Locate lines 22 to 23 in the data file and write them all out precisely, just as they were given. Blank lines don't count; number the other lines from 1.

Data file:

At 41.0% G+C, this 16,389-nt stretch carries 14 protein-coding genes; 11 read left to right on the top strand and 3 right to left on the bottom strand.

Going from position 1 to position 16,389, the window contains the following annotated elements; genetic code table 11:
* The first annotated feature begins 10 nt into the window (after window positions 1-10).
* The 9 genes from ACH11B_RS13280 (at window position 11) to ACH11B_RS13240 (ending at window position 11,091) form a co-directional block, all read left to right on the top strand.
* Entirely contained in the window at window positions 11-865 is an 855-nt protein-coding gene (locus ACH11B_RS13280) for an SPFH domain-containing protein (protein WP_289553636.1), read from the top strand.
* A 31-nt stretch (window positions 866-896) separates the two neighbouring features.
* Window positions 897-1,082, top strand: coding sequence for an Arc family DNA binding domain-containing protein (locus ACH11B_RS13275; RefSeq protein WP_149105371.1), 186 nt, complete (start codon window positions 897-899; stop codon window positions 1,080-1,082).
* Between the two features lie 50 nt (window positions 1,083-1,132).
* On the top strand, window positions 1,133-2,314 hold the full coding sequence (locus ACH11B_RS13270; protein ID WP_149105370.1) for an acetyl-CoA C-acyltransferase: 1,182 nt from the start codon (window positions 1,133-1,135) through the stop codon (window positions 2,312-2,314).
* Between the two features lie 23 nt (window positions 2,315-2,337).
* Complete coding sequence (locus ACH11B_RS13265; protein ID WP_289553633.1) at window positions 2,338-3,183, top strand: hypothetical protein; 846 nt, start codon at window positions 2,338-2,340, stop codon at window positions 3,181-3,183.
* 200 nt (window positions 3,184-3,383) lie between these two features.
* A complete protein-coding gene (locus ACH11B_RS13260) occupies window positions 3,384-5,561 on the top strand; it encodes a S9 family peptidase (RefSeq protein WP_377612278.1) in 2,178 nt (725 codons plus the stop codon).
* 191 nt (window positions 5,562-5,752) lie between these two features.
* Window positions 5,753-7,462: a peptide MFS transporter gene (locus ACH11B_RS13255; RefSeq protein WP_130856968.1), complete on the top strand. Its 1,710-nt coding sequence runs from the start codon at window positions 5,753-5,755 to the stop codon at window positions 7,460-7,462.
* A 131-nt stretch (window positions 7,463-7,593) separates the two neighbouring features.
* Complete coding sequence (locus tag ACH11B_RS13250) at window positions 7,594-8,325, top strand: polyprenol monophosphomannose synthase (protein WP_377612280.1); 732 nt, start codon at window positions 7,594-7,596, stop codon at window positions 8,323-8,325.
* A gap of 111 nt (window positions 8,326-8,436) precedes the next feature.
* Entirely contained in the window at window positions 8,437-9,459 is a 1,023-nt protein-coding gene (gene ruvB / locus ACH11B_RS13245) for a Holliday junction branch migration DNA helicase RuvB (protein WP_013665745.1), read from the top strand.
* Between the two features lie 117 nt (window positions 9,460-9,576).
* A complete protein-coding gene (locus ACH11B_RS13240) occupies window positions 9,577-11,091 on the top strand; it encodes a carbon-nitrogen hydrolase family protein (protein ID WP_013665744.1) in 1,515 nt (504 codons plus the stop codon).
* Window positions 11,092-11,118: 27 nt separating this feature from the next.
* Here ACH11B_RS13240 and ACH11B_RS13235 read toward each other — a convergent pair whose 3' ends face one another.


* Window positions 11,092-11,118: 27 nt separating this feature from the next.
* Here ACH11B_RS13240 and ACH11B_RS13235 read toward each other — a convergent pair whose 3' ends face one another.